Since the Green Sports Alliance’s inception in 2010, the number
of teams, leagues, and sports organizations invested in its
mission and vision have grown exponentially towards advancing
the sports greening movement.
“Our partners see the intrinsic value the sports industry holds
and are excited to lead positive change alongside the Green
Sports Alliance towards healthier and more sustainable
communities,” says Roger McClendon, executive director of the
Green Sports Alliance.
“Recognition and visibility drive many of our members to
pursue certification of venues and buildings, both new and
existing. But we have seen a significant shift in fans calling upon
businesses and sports organizations to have a stronger
commitment to their social responsibility efforts. Patrons see
value in not just efficient event operations but also in having a
more open equity and diversity footprint.”
gradually work with the facilities teams to make
upgrades to lighting, plumbing, and mechanics.
Gradually chipping away at the iceberg works best
for most older venues,” Aye explains.
In working with facilities teams, Aye considers
issues such as the best location for a central energy
plant, the optimal placing of kitchen exhausts and
the installation of displacement ventilation under seats.
Small decisions, such as the selection of hand dryers,
can have unexpectedly large benefits. Excel hand
dryers, for example, have been installed at the 65,000-
seat Gillette Stadium, home to the NFL’s New England
Patriots in Massachusetts, which was using 6 million
paper towels a year. According to a peer-reviewed lifecycle
assessment from Excel, the mechanical hand
dryers reduce carbon footprints by 75% compared
with paper towels. The surprisingly high carbon cost
of paper towels comes from cutting down trees,
transportation and the manufacturing process.
Biodiversity is a less well-publicized aspect of the
sustainability agenda. Mostly, stadia have a minimal
impact on ecology, but there are exceptions. The
International Olympic Committee is particularly
careful when planning for Games that require multiple
new stadia built across large areas of land. The IOC’s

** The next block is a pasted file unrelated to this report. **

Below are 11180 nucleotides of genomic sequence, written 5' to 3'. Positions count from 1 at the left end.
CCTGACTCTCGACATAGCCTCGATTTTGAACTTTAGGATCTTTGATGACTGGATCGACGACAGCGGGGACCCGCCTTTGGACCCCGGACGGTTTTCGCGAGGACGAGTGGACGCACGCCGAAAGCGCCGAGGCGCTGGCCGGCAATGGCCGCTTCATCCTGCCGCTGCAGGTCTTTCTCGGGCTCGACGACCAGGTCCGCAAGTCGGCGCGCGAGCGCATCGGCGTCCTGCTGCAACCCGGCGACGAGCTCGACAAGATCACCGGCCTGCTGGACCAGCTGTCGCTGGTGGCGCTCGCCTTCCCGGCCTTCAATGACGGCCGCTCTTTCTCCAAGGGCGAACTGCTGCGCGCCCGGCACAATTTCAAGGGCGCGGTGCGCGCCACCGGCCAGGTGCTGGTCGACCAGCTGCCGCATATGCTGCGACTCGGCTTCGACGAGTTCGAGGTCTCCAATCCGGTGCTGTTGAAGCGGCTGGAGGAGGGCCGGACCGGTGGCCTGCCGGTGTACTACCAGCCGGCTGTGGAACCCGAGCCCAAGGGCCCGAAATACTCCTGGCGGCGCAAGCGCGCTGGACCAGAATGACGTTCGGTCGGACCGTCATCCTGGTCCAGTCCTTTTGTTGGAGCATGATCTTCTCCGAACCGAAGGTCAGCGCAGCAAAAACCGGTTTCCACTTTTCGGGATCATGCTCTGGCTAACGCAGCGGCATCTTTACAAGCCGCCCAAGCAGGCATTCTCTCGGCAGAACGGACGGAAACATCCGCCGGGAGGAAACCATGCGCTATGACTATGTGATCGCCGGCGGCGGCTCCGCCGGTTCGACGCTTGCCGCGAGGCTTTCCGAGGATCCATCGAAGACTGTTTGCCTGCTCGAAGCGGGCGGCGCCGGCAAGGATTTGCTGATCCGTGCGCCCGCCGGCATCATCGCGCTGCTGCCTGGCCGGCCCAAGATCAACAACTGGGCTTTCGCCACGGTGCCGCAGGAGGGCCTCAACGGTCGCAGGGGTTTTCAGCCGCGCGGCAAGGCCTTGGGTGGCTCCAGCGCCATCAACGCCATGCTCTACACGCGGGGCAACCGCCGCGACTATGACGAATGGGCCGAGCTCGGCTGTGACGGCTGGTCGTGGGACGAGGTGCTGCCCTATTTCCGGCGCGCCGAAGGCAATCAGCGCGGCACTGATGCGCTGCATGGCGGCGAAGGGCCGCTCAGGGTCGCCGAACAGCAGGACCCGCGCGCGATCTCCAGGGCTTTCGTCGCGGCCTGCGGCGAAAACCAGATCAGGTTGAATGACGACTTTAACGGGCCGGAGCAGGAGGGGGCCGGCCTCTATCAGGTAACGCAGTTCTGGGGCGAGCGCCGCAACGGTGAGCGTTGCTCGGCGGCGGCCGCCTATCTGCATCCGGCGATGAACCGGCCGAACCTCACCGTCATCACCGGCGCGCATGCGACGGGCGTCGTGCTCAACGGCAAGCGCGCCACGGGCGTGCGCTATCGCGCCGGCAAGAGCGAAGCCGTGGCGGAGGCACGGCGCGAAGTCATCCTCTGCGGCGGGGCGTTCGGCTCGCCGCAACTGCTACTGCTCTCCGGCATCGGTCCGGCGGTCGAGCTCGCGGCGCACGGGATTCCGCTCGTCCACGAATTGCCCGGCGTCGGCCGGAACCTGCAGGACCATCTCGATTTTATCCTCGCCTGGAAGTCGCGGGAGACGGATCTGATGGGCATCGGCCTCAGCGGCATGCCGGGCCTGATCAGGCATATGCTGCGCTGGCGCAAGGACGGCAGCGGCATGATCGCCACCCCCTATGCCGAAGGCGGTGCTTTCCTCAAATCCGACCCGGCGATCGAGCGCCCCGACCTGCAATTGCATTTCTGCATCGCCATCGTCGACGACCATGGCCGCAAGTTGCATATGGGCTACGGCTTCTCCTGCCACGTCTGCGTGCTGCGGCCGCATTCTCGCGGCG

report on Sport and Biodiversity highlights how a
colony of green and golden bell frogs was discovered
within the proposed site of the Sydney 2000 Olympics
tennis venue. The IOC spent US$700,00 to protect
the threatened species, including building a suitable
habitat. Similarly, the development of the London
Olympic Park in 2012 was designed to support the
regeneration of a run-down part of east London,
as well as improving the ecology of the Lea Valley.
Innovative solutions included creating habitats for bird
and bat species on bridges within the park.
The glare of publicity surrounding the London
Olympics undoubtedly served to improve awareness
of biodiversity and salient sustainability issues. The
attention sports stadia receive, particularly the grand
and iconic ones, are ideal for conveying important
ecological messages to the wider public. The Atlanta
Falcon’s Mercedes-Benz Stadium, which showcases
an incredible array of innovation and technology for
reducing emissions and conserving energy is such
a venue. As the first professional sports stadium to
earn LEED Platinum certification, the MBS has more
than 4,000 solar panels and an enormous cistern at
street level capable of collecting up to 680,000 gallons
of stormwater to be repurposed within the venue.
In Europe, the Johan Cruijff Arena, home to soccer
club Ajax FC and the Dutch national team, adopts
similar strategies and plays a similar role as it aims
to be the world’s most sustainable stadium by 2020.
The arena is carbon neutral with 4,200 solar panels,
wind turbines, rain-water harvesting used to irrigate
the grass pitch, energy-generating escalators, and a
3-megawatt storage battery made from recycled car
batteries. “Sport is such a powerful an influence
on the public, especially amazing venues such as the
Mercedes-Benz Stadium and Johan Cruijff Arena.
When integrated into city centres, they can become
hubs of sustainability,” adds Aye. n
In the push for sustainability, sports stadia and the automotive
industry sounds like an unlikely pairing, however the initiative
to re-use old battery packs from electric vehicles is giving venues
a new energy solution. The Johan Cruijff Arena revolutionized this
approach when it installed 148 old Nissan electric vehicles and
repurposed them as Europe’s largest energy storage system.
Harvesting energy from its solar panel system and off-site windpowered
turbine, it uses Eaton power conversion units to create
the arena’s own energy supply that it can use during gamedays
to alleviate pressure from the national grid, remove itself from
the reliance on fossil fuels, as well as ensure power is available
in the event of a blackout.
38 www.stadia-magazine.com June 2019